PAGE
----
This would not only be in violation of Philippines law, but also of an international code laid out by the World Health Organisation that explicitly says formula companies shouldn’t target mothers and healthcare professionals, and also restricts advertising. 

The code was drawn up in 1981 but nevertheless, nearly 40 years later, the Save the Children report says companies are still systematically violating the code. 

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“The milk formula companies now take a clandestine approach,” said Dr Amado Parawan, who has championed breastmilk in the Philippines for 20 years with Save the Children. 

He said that “on the face of it” companies have improved. “But really they are skirting around the milk code by doing visits and dinners for midwives and doctors outside of office hours, in the evenings.” 

And, says the report, this isn’t just a problem in the Philippines — but a global issue. 

In Mexico, just 31% of infants are exclusively breastfed for the first six months, and half of mothers said their doctors had recommended formula. In Chile, 75% of doctors, nurses, and midwives reported visits to their hospitals by formula representatives.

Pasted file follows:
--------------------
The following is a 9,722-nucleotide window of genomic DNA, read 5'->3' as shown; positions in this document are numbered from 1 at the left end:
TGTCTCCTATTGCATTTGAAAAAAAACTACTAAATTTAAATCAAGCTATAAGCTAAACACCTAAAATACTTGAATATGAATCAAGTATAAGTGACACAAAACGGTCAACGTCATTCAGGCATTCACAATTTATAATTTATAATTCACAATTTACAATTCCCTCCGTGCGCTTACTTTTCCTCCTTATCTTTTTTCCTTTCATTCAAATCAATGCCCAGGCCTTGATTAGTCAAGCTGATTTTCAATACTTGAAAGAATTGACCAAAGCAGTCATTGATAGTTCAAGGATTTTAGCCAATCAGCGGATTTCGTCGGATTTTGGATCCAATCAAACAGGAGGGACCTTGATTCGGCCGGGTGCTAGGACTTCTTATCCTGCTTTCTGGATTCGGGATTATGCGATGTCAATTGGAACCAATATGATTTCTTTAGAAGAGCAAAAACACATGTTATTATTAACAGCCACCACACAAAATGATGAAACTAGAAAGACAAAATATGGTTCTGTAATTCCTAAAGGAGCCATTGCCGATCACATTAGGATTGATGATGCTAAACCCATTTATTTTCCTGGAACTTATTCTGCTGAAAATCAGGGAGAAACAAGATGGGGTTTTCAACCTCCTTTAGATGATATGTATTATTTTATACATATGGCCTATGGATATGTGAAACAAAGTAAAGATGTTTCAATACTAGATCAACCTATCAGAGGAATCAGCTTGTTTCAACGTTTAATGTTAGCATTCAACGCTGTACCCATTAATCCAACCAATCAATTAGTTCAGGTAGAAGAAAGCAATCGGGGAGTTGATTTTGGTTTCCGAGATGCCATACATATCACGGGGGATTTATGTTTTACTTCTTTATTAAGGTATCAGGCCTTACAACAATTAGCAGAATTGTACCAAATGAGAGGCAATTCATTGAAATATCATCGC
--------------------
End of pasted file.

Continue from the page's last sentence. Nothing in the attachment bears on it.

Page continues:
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Actress Isla Fisher, who is an ambassador for Save the Children, as well as being a mother-of-three, has spoken out to coincide with the launch of the report. 

“When the industry is governed properly, babies lives really can be saved,” she wrote, in an article for the Independent. “But it shouldn’t need that level of governance. Companies should operate within the agreed code and not target vulnerable women.” 

“Companies are putting their profits before the lives of newborn babies and we shouldn’t accept it anymore,” she added. 

Nestle told the Guardian in a statement: “This picture doesn’t represent Nestle’s culture and business practices. The first and most fundamental expression of our respect for mothers and babies is support for breastfeeding and compliance with the law and our own strict procedures.”

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The statement added: “Nestle strongly rejects the allegation that it doesn’t comply with its legal obligations and the WHO code as implemented in national law.” 

Abbott told the Guardian it was “committed to the ethical marketing of our products in compliance with the laws and regulations of the countries in which we do business.” 

Mead Johnson added: “We take great care to fully comply with all established laws and regulations that govern the manufacturing, distribution, and marketing of all our products. Acting responsibly is core to our purpose.” 

Global Citizen campaigns to achieve the UN’s Global Goals, which include action to achieve zero hunger, and improved nutrition, as well as universal good health and well-being. You can join us by taking action here


Defeat Poverty

Baby Formula Brands Target Vulnerable, Low-Income Mothers: Report

By Imogen Calderwood